Tehelka Magazine, Vol 7, Issue 06, Dated February 13, 2010
Was An Inner
MOHAN SINGH, THE NEW SAMAJWADI
PARTY GENERAL SECRETARY, IS A CHIP
OFF THE SOCIALIST BLOCK, SAYS
|Photo: SHAILENDRA PANDEY
SIXTY-FIVE-YEAR OLD Mohan Singh is one of those
leaders who never moved out of the Socialist framework.
His appointment as general secretary and
spokesperson of the Samajwadi Party to replace
Amar Singh is seen by him as a vindication of the politics that
led him through a varied path, from jail to Lok Sabha MP.
Singh has lost little time in bringing back shades of his Allahabad
University days when as the students’ union president in
1968-69 he led many an agitation and joined Jayaprakash
Narayan’s movement along with another firebrand student and
friend, Janeshwar Mishra. Shooting from the hip, he has taken
on former Mulayam Singh crony Amar Singh. He told
TEHELKA: “In the socialist movement, he (Amar Singh) was a
conspiracy hatched by big business to damage the movement.
He was the inner contradiction that could not exist without
being exposed, and he has been exposed.” He adds quickly: “The
movement has been damaged only slightly and will recover
soon.” The new general secretary adds that the socialists refused
to accept Amar Singh and hastened his exit from the party.
Twenty months in jail during the Emergency did not kill
Singh’s quiet commitment to socialism as he was quite familiar
with life within. As a student leader he had been imprisoned
for leading students to occupy Jawaharlal Nehru’s Anand
Bhawan in Allahabad. He was jailed in 1973, before the Emergency,
for participating in a satyagraha with Madhu Limaye.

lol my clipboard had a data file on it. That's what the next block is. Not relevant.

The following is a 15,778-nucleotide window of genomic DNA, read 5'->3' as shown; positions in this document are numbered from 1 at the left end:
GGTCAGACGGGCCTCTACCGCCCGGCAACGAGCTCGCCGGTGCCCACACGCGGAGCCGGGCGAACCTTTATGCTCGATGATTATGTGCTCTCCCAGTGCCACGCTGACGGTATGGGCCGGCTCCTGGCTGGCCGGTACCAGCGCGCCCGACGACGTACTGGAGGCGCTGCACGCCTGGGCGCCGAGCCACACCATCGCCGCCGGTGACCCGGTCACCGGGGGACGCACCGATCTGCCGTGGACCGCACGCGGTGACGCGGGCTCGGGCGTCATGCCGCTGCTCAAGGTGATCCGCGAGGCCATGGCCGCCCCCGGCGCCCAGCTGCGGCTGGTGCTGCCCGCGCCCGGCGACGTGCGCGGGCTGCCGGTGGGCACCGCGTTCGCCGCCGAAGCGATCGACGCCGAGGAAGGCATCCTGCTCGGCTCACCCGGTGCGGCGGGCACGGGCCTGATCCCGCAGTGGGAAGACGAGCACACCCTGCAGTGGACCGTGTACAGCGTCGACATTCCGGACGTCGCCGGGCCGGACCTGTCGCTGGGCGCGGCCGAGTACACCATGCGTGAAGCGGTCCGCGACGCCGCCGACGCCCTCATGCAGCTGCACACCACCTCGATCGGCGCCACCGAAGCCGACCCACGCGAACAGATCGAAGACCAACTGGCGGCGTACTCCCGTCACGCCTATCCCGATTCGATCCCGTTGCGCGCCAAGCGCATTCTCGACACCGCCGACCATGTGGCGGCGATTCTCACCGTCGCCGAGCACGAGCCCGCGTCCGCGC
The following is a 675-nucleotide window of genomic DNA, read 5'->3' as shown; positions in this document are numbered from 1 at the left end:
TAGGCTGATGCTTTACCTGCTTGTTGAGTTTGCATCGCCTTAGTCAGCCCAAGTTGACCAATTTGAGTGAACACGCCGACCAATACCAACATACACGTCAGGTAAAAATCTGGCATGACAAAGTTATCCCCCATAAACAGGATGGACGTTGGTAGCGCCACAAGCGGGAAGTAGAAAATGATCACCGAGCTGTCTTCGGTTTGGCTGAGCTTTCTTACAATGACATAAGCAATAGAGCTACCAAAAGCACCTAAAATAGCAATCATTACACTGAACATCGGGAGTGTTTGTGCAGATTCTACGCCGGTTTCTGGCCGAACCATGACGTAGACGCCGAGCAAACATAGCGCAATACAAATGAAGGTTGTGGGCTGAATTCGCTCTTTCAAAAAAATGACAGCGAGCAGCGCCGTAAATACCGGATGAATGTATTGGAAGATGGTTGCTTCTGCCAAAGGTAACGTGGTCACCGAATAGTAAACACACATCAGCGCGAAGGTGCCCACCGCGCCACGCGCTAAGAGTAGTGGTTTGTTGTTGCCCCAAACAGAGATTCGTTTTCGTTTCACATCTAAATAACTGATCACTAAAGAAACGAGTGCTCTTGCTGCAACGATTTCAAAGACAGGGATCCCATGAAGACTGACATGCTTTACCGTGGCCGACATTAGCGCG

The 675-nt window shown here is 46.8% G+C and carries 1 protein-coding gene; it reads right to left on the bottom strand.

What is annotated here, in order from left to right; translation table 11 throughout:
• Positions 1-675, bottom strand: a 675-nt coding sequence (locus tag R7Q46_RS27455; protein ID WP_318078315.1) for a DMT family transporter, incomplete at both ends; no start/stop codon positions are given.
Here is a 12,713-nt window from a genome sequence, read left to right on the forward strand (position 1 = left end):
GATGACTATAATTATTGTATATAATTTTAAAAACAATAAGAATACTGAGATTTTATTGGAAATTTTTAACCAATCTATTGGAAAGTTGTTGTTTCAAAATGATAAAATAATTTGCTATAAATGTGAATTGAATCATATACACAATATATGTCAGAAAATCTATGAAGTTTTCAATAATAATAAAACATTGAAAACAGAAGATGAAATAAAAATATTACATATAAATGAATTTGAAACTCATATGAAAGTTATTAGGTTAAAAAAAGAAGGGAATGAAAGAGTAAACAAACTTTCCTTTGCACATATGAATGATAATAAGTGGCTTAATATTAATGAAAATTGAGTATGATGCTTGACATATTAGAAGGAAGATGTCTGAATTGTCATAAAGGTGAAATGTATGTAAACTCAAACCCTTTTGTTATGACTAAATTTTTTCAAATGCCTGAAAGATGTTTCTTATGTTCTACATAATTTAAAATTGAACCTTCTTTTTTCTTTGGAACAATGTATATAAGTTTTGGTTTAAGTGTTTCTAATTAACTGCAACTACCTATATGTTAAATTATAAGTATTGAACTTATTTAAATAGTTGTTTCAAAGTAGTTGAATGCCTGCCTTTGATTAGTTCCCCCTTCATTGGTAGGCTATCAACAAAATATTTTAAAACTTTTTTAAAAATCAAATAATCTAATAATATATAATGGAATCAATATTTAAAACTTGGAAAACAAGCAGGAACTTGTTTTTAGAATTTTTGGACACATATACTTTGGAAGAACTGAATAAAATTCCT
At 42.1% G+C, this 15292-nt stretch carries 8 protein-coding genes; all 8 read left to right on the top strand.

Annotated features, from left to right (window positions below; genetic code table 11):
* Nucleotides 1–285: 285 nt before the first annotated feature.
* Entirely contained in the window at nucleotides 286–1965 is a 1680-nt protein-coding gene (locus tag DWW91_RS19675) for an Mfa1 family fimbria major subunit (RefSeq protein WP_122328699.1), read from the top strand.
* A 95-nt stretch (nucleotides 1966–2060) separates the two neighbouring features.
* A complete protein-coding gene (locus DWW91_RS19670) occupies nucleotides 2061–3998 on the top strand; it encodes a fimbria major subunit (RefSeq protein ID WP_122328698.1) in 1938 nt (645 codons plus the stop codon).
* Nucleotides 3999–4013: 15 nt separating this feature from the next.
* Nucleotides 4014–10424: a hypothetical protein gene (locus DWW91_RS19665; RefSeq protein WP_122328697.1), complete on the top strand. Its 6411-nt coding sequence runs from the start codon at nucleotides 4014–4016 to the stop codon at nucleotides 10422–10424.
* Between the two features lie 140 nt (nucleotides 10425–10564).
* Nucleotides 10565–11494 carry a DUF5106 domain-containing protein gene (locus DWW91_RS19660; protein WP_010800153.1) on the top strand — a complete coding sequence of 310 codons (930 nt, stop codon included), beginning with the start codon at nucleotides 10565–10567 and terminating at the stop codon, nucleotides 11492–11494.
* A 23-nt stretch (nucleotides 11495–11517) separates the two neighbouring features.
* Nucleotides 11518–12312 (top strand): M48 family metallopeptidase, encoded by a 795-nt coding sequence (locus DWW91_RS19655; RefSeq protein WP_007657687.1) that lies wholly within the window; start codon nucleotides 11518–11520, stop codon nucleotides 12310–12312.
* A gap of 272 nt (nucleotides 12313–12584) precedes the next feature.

Singh was a forceful leader in the Janata Dal, never hesitating
to speak his mind, but the Amar Singh years in the Samajwadi
Party made him silent and forced him to confine himself to his
home state Uttar Pradesh. But he remains well respected in
the party, being seen as “educated and honest”.
The resignation, reflected in silence, has turned into euphoria
with Samajwadi chieftain Mulayam Singh’s decision to
bring in Mohan Singh as a direct replacement for Amar Singh.
The veteran socialist is back in the saddle and made it clear
that he would now be working not just for the revival of the
Samajwadi Party in Uttar Pradesh, but also a revival of the socialist
movement, by getting all former colleagues together.
Asked if he was seeking unity of Janata Dal (S), Janata Dal (U)
and other parties, he says: “All samajwadis will come together.
All those who had been sitting at home discouraged and disappointed
will be involved and the samajwadis will together
launch a new struggle against price rise.”
Articulate as always, Singh points out that this was not the
first time that the socialist movement had been divided. The
“big obstacle” in the way of unity now, he says, is that the BJP
has allied with many socialist parties and that these were in
power in states. The reference was clearly to Bihar Chief Minister
Nitish Kumar, who the Left and socialists are keen to wean
away from the BJP. Singh is positive that “unity” will happen.
Janeshwar Mishra’s condolence meeting did give a slight
indication of what Singh, who conducted the proceedings, is
aiming for: Left and socialist unity, now that the biggest hurdle,
Amar Singh, has been removed.